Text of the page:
Data were available for 984 200 encounters from 9842 GPs. Of these, 2588 (2.6, 95% CI 2.5 to 2.8, per 1000 encounters) from 1796 GPs (18.2% of the participating GPs) included a HIV test (HIV test encounters). Figure 1 shows the annual order rates of HIV tests from 2000–2001 to 2009–2010. Testing rates did not significantly change across the decade.
Characteristics of patients being tested for HIV
Table 1 shows the demographic characteristics of patients who were tested for HIV compared to patients at all BEACH encounters. The far right column provides the test rate per 1000 encounters for each characteristic. More than half the tests were taken from individuals aged 25–44 years and 30.0% from those aged 15–24 years. Altogether, 44% of the HIV test encounters were with men and 56% with women. The likelihood of being tested was significantly higher at encounters with patients aged 15–24 years (8.5 per 1000) followed by 25–44 years (5.9 per 1000). In addition, testing rates were higher among Aboriginal people (5.6 per 1000), among those new to the practice (6.8 per 1000) and where there was an opportunity to test (17.8 per 1000).
Characteristics of GPs requesting HIV tests
The GPs more likely to test for HIV at one or more of their 100 patient encounters were women; younger; those working in a group practice; those practising in a metropolitan area; those working only a few sessions a week; those who graduated in Australia; those who conducted less than 50% of their consultations in a language other than English and those working in an accredited practice (table 2).
Multiple logistic regression
We conducted two logistic regression models (table 3). The first model adjusted for all variables that were significant in univariate analysis except for ‘screening’ and ‘at risk’. This model showed that HIV testing was independently associated with several GP and patient characteristics. The GP characteristics were gender (women more likely to test than men; OR 1.40, 95% CI 1.25 to 1.58); younger age, especially those aged <35 years (OR 1.74, 95% CI 1.41 to 2.16) compared to those aged 55 years and older; working in major cities (OR 1.4, 95% CI, 1.24 to 1.59) compared to GPs from regional/remote areas; working in a large practice (OR 1.28, 95% CI 1.05 to 1.56) compared to solo GPs and working in an accredited practice (OR 1.31, 95% CI 1.1 to 1.5) compared to GPs not working in an accredited practice. Patient characteristics were gender (men being more likely to be tested than women; OR 1.49, 95% CI 1.35 to 1.64); age (patients aged 15–24 years being more likely to be tested compared to all other age groups; and Indigenous status, Indigenous patients being more likely to be tested (OR 2.03, 95% CI 1.50 to 2.77) compared to non-Indigenous patients. Finally, patients new to that GP practice were more likely to be tested compared to those seen previously (OR 1.92, 95% CI 1.71 to 2.16).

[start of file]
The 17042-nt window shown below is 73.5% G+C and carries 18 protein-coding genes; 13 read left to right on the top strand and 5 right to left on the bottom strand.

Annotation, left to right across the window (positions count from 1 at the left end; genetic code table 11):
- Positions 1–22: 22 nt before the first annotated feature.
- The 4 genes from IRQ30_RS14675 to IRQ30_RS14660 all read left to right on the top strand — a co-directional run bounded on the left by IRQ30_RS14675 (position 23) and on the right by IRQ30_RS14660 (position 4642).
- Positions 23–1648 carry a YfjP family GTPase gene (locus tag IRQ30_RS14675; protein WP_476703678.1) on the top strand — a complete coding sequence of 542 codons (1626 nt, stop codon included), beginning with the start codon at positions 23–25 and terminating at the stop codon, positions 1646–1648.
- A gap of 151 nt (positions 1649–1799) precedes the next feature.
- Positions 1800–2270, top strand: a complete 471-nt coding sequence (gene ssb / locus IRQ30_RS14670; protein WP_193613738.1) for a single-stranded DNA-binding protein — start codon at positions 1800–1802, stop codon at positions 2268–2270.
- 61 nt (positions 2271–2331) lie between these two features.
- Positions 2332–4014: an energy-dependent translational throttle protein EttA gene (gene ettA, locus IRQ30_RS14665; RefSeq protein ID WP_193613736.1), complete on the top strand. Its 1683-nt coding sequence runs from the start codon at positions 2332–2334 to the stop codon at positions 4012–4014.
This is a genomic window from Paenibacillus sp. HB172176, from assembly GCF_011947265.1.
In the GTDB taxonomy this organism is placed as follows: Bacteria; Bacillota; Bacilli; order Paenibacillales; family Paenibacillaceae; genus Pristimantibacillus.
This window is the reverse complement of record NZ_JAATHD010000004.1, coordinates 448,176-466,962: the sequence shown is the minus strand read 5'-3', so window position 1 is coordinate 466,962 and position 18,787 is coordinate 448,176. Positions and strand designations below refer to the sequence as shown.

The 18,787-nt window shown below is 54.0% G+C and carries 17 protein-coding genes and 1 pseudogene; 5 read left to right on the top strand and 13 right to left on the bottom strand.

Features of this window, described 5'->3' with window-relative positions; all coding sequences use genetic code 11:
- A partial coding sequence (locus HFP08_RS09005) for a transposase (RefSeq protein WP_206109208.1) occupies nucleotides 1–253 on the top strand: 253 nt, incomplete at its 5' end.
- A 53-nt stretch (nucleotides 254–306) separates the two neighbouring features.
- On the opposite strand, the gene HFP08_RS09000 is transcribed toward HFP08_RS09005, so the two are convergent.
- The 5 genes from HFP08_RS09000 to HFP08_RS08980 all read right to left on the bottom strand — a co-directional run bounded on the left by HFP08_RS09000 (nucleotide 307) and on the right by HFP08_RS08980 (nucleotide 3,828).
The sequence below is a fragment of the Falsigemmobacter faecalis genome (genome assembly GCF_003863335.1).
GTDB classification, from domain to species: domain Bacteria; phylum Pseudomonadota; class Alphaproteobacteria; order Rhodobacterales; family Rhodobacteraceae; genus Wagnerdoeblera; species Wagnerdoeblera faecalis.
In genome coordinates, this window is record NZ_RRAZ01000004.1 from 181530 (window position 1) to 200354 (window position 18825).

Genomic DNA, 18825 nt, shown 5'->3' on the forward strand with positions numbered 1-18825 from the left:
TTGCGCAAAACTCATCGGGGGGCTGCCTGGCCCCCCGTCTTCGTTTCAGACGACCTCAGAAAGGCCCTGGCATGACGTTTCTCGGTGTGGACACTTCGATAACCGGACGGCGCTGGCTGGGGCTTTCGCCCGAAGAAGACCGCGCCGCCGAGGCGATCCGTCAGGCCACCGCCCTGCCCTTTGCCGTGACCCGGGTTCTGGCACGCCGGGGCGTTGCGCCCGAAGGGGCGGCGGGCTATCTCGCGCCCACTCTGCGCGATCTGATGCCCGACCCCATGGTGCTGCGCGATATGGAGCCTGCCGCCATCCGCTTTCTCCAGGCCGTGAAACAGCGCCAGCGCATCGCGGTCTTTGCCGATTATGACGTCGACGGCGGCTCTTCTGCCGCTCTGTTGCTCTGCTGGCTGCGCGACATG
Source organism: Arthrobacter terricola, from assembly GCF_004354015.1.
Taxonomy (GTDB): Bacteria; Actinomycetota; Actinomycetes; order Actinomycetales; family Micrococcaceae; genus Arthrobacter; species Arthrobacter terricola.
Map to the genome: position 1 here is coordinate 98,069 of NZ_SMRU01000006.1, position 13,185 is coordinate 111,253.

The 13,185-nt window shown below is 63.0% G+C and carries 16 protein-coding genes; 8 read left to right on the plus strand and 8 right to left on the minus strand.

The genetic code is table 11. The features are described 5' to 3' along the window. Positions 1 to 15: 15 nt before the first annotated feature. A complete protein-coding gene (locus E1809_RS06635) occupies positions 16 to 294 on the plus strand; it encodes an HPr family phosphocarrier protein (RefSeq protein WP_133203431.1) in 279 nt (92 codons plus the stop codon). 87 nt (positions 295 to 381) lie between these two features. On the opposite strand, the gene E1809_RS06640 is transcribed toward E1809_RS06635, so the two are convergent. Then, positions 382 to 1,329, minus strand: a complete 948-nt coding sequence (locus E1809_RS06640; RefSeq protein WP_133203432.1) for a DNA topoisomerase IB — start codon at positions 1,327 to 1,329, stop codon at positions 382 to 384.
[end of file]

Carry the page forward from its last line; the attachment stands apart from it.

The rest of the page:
In the second model, ‘opportunity to test’ was added first as a single variable and then separated into ‘at risk’ and ‘screening’. All variables that were significant in the initial regression remained significant with the exception of GP gender and FRACGP status for which no differences remained after adjustment for opportunity to test. The other major difference between the two regression models was gender of the patient, with men three times more likely to have a HIV test done than women, after adjustment for opportunity to test. Opportunity to test ‘at risk’ was highly correlated with HIV testing (OR 19.4, 95% CI 17.39 to 21.57) as was opportunity to test ‘screening’ (OR 10.63, 95% CI 9.36 to 12.07).
Testing rates for HIV in general practice in Australia did not significantly change between 2000–2001 and 2009–2010. By extrapolating the GP HIV order rate to the average 100 million annual patient/GP encounters in Australia between 2000–2001 and 2000–2010, we estimate that approximately 275 000 HIV tests were ordered annually by GPs in Australia (about 120 000 for male patients and just over 150 000 for female patients) during this period. HIV testing rates in primary care in the UK increased slowly but remained low in the decade to 2005.22 Testing rates in sexual health clinics have also remained steady.1 During the study period there were a number of social marketing initiatives directed at MSM but no programmes directed at the general public.
The strongest independent predictor of a HIV test being ordered was an opportunity to test when the patient presented for ‘screening’ or was considered to be ‘at risk’ by the GP. This suggests that GPs are making decisions based on a risk assessment or guidelines. The findings of this study imply that there are real barriers to GP testing for HIV when the problems managed at the encounter do not provide them with an opportunity to open discussion on HIV testing.